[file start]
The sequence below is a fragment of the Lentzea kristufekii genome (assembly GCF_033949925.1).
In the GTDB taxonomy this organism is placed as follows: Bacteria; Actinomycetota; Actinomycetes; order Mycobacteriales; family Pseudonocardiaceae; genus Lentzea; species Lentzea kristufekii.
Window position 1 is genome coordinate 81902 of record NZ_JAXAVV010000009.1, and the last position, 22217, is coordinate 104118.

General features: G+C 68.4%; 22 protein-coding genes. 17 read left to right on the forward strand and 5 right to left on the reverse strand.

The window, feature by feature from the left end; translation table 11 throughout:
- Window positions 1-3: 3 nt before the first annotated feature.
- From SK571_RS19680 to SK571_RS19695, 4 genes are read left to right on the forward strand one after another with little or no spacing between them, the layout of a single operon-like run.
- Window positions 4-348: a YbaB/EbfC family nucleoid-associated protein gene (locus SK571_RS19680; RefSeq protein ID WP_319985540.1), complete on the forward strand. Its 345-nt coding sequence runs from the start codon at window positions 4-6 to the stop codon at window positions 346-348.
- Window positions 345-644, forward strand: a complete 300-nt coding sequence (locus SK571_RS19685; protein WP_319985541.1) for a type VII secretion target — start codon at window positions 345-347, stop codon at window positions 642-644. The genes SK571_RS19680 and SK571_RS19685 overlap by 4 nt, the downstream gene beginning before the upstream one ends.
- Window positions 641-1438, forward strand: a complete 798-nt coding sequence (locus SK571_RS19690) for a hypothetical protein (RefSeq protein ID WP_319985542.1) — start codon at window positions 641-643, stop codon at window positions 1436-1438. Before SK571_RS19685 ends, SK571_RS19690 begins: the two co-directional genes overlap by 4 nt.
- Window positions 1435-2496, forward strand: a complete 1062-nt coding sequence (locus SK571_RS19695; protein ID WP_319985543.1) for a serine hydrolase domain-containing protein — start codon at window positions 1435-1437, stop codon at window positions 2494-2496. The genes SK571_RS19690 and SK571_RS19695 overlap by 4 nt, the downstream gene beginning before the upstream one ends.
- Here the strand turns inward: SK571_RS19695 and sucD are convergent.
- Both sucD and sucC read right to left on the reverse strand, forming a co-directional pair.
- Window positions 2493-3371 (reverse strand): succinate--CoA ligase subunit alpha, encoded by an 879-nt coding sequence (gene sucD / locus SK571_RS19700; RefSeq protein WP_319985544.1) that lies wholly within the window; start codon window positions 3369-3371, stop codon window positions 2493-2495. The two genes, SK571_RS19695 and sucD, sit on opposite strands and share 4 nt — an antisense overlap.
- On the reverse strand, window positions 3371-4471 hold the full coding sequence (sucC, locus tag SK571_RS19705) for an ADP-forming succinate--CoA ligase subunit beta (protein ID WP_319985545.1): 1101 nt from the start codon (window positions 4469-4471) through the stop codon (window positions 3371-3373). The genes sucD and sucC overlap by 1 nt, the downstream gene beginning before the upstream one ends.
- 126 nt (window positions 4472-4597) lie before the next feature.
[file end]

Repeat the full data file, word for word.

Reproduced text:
The sequence below is a fragment of the Lentzea kristufekii genome (assembly GCF_033949925.1).
In the GTDB taxonomy this organism is placed as follows: Bacteria; Actinomycetota; Actinomycetes; order Mycobacteriales; family Pseudonocardiaceae; genus Lentzea; species Lentzea kristufekii.
Window position 1 is genome coordinate 81902 of record NZ_JAXAVV010000009.1, and the last position, 22217, is coordinate 104118.

General features: G+C 68.4%; 22 protein-coding genes. 17 read left to right on the forward strand and 5 right to left on the reverse strand.

The window, feature by feature from the left end; translation table 11 throughout:
- Window positions 1-3: 3 nt before the first annotated feature.
- From SK571_RS19680 to SK571_RS19695, 4 genes are read left to right on the forward strand one after another with little or no spacing between them, the layout of a single operon-like run.
- Window positions 4-348: a YbaB/EbfC family nucleoid-associated protein gene (locus SK571_RS19680; RefSeq protein ID WP_319985540.1), complete on the forward strand. Its 345-nt coding sequence runs from the start codon at window positions 4-6 to the stop codon at window positions 346-348.
- Window positions 345-644, forward strand: a complete 300-nt coding sequence (locus SK571_RS19685; protein WP_319985541.1) for a type VII secretion target — start codon at window positions 345-347, stop codon at window positions 642-644. The genes SK571_RS19680 and SK571_RS19685 overlap by 4 nt, the downstream gene beginning before the upstream one ends.
- Window positions 641-1438, forward strand: a complete 798-nt coding sequence (locus SK571_RS19690) for a hypothetical protein (RefSeq protein ID WP_319985542.1) — start codon at window positions 641-643, stop codon at window positions 1436-1438. Before SK571_RS19685 ends, SK571_RS19690 begins: the two co-directional genes overlap by 4 nt.
- Window positions 1435-2496, forward strand: a complete 1062-nt coding sequence (locus SK571_RS19695; protein ID WP_319985543.1) for a serine hydrolase domain-containing protein — start codon at window positions 1435-1437, stop codon at window positions 2494-2496. The genes SK571_RS19690 and SK571_RS19695 overlap by 4 nt, the downstream gene beginning before the upstream one ends.
- Here the strand turns inward: SK571_RS19695 and sucD are convergent.
- Both sucD and sucC read right to left on the reverse strand, forming a co-directional pair.
- Window positions 2493-3371 (reverse strand): succinate--CoA ligase subunit alpha, encoded by an 879-nt coding sequence (gene sucD / locus SK571_RS19700; RefSeq protein WP_319985544.1) that lies wholly within the window; start codon window positions 3369-3371, stop codon window positions 2493-2495. The two genes, SK571_RS19695 and sucD, sit on opposite strands and share 4 nt — an antisense overlap.
- On the reverse strand, window positions 3371-4471 hold the full coding sequence (sucC, locus tag SK571_RS19705) for an ADP-forming succinate--CoA ligase subunit beta (protein ID WP_319985545.1): 1101 nt from the start codon (window positions 4469-4471) through the stop codon (window positions 3371-3373). The genes sucD and sucC overlap by 1 nt, the downstream gene beginning before the upstream one ends.
- 126 nt (window positions 4472-4597) lie before the next feature.